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Travis Scott's Cacti spiked seltzer discontinued after Astroworld disaster

The news comes after Nike delayed the release of its newest Air Max 1 x Cactus Jack sneaker collaboration with Scott following the festival tragedy that left 10 dead.
Image: Travis Scott Astroworld Festival 2021
Travis Scott performs at the Astroworld Festival at NRG Park on Nov. 5 in Houston. The rapper has said he was initially unaware of the severity of the crowd surge at the festival that saw 10 people killed.Rick Kern / Getty Images

Travis Scott’s spiked seltzer Cacti has been discontinued in the wake of last month's deadly Astroworld festival disaster.

Anheuser-Busch announced on Friday that the drink line was being discontinued weeks after the tragedy in Houston saw 10 people killed in a crowd surge, including a 9-year-old boy.

“After careful evaluation, we have decided to stop all production and brand development of CACTI Agave Spiked Seltzer. We believe brand fans will understand and respect this decision,” a spokesperson for Anheuser-Busch told NBC News in a statement.  

The alcoholic seltzers debuted in March and sold out their first week, CNBC reported at the time. Social media accounts for the drink line have been taken down. 

The news comes after Nike delayed the release of its newest Air Max 1 x Cactus Jack sneaker collaboration with Scott in wake of the festival.

“Out of respect for everyone impacted by the tragic events at the Astroworld Festival, we are postponing the launch of the Air Max 1 x Cactus Jack,” Nike said at the time.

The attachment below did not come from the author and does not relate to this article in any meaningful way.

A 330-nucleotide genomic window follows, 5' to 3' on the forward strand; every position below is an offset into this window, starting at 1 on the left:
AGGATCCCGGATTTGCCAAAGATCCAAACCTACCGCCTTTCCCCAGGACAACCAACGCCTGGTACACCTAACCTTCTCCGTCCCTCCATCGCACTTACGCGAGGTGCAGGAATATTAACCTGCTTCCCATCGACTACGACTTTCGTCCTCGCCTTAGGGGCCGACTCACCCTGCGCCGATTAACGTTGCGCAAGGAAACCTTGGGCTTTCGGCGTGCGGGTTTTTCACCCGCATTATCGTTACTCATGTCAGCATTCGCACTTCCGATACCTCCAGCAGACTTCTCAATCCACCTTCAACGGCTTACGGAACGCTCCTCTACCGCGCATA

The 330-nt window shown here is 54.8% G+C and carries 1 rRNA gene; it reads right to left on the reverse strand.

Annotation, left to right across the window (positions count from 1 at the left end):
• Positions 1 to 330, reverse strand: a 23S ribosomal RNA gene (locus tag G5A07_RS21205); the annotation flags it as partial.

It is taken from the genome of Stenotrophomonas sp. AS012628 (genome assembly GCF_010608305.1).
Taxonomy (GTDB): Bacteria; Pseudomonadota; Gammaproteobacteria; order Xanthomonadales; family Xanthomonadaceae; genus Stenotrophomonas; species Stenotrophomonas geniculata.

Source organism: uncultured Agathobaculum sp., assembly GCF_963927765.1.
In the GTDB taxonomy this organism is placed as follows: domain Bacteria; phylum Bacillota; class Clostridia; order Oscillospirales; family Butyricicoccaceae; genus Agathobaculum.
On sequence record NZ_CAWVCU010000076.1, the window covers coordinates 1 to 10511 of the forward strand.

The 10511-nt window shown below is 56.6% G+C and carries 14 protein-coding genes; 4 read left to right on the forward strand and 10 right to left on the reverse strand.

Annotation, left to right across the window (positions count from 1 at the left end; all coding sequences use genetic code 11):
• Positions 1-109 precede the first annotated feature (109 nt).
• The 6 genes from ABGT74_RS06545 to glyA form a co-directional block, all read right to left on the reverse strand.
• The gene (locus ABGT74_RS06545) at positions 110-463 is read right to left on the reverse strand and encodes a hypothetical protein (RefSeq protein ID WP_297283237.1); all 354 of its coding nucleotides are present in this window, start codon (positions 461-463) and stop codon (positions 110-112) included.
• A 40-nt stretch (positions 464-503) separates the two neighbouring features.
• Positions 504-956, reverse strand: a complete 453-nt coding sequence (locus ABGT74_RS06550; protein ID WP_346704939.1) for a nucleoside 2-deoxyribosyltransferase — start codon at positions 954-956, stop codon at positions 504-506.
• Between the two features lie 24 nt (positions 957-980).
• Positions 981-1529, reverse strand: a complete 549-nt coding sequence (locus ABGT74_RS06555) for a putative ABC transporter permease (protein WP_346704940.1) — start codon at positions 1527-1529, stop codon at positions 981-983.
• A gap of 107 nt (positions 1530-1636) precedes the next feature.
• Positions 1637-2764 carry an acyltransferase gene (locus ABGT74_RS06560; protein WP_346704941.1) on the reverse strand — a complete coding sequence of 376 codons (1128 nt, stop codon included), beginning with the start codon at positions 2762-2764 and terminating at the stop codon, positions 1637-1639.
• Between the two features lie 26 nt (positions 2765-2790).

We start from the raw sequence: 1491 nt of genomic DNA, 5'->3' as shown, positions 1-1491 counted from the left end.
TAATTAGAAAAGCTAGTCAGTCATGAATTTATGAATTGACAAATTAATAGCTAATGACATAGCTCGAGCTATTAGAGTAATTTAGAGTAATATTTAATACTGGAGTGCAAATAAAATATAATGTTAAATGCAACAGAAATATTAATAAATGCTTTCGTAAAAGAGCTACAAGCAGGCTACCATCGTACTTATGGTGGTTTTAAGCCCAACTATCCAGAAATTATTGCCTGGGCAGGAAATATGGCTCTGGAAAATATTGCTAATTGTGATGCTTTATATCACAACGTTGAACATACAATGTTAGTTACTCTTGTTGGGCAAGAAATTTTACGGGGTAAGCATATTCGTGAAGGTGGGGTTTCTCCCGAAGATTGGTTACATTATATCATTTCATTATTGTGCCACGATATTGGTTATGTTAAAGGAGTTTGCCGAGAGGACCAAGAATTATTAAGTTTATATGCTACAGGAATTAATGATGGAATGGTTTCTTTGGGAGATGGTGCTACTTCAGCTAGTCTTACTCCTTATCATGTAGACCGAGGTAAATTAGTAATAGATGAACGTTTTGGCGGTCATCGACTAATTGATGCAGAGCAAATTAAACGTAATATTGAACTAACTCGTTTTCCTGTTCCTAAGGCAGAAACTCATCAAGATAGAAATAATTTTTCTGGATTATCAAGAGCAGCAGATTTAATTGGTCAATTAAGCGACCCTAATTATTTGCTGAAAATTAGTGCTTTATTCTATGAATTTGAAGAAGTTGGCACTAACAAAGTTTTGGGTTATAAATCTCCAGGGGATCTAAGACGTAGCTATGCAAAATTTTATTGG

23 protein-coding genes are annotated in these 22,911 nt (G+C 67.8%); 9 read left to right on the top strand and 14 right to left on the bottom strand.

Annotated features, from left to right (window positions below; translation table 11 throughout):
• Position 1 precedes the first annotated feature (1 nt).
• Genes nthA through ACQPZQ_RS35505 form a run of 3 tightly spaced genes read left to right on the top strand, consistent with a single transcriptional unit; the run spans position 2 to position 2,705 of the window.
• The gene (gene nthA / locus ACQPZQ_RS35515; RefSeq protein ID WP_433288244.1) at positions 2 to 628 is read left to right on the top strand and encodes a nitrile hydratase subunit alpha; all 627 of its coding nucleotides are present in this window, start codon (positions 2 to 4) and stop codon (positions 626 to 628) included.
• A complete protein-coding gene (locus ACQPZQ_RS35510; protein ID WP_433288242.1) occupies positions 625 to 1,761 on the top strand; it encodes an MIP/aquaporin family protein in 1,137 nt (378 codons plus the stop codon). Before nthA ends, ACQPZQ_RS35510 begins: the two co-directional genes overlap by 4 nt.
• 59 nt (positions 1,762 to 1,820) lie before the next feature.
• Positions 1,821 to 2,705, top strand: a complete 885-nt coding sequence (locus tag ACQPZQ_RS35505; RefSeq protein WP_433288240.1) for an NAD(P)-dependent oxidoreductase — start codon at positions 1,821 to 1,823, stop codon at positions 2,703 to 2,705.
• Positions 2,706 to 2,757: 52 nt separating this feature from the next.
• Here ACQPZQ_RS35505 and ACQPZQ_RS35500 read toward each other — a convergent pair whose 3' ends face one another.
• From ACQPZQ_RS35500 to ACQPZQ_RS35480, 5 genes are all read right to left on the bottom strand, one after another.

Over 300 lawsuits have been filed since the Nov. 5 music festival tragedy. Scott denied allegations laid out in several of the lawsuits against him and requested they be dismissed in documents filed last week.

On Thursday, the rapper spoke out in his first interview since the festival saying he was initially clueless to the severity of the crowd crush that injured many, and ultimately killed several attendees.

“I have a responsibility to figure out what happened here. I have a responsibility to figure out the solution," Scott said in the lengthy interview. "Hopefully this takes a first step for us as artists, having more insight about what’s going on.”

After the tragedy, Scott offered to pay for all of the victims’ funerals, but some families rejected the gesture. The family of the youngest victim, 9-year-old Ezra Blount, was among those who declined the offer.